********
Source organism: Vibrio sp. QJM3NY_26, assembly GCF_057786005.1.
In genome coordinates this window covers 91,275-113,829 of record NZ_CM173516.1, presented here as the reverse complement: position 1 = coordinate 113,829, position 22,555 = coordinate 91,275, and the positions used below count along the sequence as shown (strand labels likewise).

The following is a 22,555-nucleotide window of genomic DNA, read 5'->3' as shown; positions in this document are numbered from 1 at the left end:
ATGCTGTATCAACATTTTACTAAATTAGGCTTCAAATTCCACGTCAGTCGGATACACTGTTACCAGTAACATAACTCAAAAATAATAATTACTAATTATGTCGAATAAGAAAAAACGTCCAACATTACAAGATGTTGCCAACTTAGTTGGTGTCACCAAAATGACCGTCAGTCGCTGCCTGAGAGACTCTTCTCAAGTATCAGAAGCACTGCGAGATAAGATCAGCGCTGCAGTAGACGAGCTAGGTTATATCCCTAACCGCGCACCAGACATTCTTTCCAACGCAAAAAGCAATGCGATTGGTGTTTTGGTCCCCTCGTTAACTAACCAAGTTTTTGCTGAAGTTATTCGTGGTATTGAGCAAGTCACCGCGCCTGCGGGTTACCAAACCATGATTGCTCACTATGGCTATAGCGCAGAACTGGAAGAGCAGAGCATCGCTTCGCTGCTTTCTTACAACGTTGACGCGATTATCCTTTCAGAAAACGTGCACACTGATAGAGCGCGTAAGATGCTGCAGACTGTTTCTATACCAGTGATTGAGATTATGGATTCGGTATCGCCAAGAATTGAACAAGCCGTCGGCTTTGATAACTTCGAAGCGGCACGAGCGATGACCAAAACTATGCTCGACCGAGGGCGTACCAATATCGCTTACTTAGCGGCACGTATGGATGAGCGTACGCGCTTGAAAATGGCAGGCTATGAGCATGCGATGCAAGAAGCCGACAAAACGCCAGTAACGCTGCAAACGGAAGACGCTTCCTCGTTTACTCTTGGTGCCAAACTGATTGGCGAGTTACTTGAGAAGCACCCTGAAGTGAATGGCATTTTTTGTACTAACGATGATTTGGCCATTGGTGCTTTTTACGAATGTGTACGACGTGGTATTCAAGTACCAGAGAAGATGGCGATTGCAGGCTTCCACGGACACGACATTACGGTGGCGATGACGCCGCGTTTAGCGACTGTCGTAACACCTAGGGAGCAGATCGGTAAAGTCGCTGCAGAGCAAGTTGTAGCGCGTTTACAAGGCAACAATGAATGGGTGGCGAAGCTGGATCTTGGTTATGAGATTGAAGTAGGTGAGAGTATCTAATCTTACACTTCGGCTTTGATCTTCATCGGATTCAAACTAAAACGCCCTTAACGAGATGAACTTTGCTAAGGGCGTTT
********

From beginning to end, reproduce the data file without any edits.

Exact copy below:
Source organism: Vibrio sp. QJM3NY_26, assembly GCF_057786005.1.
In genome coordinates this window covers 91,275-113,829 of record NZ_CM173516.1, presented here as the reverse complement: position 1 = coordinate 113,829, position 22,555 = coordinate 91,275, and the positions used below count along the sequence as shown (strand labels likewise).

The following is a 22,555-nucleotide window of genomic DNA, read 5'->3' as shown; positions in this document are numbered from 1 at the left end:
ATGCTGTATCAACATTTTACTAAATTAGGCTTCAAATTCCACGTCAGTCGGATACACTGTTACCAGTAACATAACTCAAAAATAATAATTACTAATTATGTCGAATAAGAAAAAACGTCCAACATTACAAGATGTTGCCAACTTAGTTGGTGTCACCAAAATGACCGTCAGTCGCTGCCTGAGAGACTCTTCTCAAGTATCAGAAGCACTGCGAGATAAGATCAGCGCTGCAGTAGACGAGCTAGGTTATATCCCTAACCGCGCACCAGACATTCTTTCCAACGCAAAAAGCAATGCGATTGGTGTTTTGGTCCCCTCGTTAACTAACCAAGTTTTTGCTGAAGTTATTCGTGGTATTGAGCAAGTCACCGCGCCTGCGGGTTACCAAACCATGATTGCTCACTATGGCTATAGCGCAGAACTGGAAGAGCAGAGCATCGCTTCGCTGCTTTCTTACAACGTTGACGCGATTATCCTTTCAGAAAACGTGCACACTGATAGAGCGCGTAAGATGCTGCAGACTGTTTCTATACCAGTGATTGAGATTATGGATTCGGTATCGCCAAGAATTGAACAAGCCGTCGGCTTTGATAACTTCGAAGCGGCACGAGCGATGACCAAAACTATGCTCGACCGAGGGCGTACCAATATCGCTTACTTAGCGGCACGTATGGATGAGCGTACGCGCTTGAAAATGGCAGGCTATGAGCATGCGATGCAAGAAGCCGACAAAACGCCAGTAACGCTGCAAACGGAAGACGCTTCCTCGTTTACTCTTGGTGCCAAACTGATTGGCGAGTTACTTGAGAAGCACCCTGAAGTGAATGGCATTTTTTGTACTAACGATGATTTGGCCATTGGTGCTTTTTACGAATGTGTACGACGTGGTATTCAAGTACCAGAGAAGATGGCGATTGCAGGCTTCCACGGACACGACATTACGGTGGCGATGACGCCGCGTTTAGCGACTGTCGTAACACCTAGGGAGCAGATCGGTAAAGTCGCTGCAGAGCAAGTTGTAGCGCGTTTACAAGGCAACAATGAATGGGTGGCGAAGCTGGATCTTGGTTATGAGATTGAAGTAGGTGAGAGTATCTAATCTTACACTTCGGCTTTGATCTTCATCGGATTCAAACTAAAACGCCCTTAACGAGATGAACTTTGCTAAGGGCGTTT